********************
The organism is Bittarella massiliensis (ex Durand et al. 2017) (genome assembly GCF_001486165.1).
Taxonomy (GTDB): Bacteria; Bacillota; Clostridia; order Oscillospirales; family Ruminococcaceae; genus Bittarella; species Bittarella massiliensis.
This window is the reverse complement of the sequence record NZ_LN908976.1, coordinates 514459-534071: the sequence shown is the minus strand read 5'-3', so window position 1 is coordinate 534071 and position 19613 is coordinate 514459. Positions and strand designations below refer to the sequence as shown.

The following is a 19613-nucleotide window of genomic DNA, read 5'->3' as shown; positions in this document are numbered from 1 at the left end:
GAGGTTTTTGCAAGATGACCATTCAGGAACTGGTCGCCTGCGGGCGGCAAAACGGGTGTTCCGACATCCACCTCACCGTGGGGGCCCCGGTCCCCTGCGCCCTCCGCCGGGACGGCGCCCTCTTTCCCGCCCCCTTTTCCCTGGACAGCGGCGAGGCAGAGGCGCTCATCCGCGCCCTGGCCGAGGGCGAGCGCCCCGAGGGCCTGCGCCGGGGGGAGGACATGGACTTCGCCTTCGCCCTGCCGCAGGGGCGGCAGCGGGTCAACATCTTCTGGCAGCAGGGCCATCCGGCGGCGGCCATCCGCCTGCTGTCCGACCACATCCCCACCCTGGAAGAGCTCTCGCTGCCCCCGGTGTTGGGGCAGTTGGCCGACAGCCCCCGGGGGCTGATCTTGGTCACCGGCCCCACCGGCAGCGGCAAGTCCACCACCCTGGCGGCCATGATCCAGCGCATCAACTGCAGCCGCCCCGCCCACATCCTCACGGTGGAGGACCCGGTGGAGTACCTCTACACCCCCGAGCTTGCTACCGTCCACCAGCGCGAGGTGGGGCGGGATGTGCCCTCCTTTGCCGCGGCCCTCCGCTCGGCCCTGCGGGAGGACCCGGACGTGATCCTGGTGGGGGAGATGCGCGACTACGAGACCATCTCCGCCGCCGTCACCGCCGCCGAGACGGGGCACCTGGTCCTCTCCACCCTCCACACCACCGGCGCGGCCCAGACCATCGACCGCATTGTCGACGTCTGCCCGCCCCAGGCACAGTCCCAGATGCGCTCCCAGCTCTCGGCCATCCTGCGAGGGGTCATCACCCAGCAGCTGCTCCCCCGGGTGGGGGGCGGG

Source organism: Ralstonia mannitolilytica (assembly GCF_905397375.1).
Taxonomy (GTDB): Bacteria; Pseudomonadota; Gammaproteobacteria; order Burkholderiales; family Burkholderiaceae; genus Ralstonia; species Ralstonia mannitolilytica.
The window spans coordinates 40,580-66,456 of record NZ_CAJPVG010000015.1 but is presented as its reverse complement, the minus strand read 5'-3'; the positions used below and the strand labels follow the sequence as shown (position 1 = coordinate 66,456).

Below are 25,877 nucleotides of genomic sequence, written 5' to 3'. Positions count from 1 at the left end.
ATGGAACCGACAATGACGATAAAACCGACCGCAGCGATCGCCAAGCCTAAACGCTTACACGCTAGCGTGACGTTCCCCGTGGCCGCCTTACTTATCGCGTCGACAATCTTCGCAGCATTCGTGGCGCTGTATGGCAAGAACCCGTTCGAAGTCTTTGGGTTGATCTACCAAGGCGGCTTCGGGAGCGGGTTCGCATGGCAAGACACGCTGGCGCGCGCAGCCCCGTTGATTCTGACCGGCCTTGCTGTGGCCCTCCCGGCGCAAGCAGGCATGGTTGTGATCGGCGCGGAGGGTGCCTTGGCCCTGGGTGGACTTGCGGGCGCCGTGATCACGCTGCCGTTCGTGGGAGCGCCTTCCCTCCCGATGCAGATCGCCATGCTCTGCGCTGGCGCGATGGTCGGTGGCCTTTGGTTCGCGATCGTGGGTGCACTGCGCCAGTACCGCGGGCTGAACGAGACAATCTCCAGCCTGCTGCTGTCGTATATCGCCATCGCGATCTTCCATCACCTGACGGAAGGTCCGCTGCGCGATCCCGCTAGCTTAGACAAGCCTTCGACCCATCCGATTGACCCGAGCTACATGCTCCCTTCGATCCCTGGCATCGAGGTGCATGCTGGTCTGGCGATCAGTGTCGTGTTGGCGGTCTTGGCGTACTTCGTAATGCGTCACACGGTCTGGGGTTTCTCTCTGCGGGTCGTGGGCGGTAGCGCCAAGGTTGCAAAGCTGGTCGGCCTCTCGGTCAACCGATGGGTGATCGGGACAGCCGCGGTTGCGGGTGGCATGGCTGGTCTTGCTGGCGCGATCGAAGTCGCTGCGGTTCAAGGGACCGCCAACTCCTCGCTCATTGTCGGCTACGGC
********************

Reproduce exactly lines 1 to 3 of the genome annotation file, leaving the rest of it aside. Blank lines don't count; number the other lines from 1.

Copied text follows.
The organism is Bittarella massiliensis (ex Durand et al. 2017) (genome assembly GCF_001486165.1).
Taxonomy (GTDB): Bacteria; Bacillota; Clostridia; order Oscillospirales; family Ruminococcaceae; genus Bittarella; species Bittarella massiliensis.
This window is the reverse complement of the sequence record NZ_LN908976.1, coordinates 514459-534071: the sequence shown is the minus strand read 5'-3', so window position 1 is coordinate 534071 and position 19613 is coordinate 514459. Positions and strand designations below refer to the sequence as shown.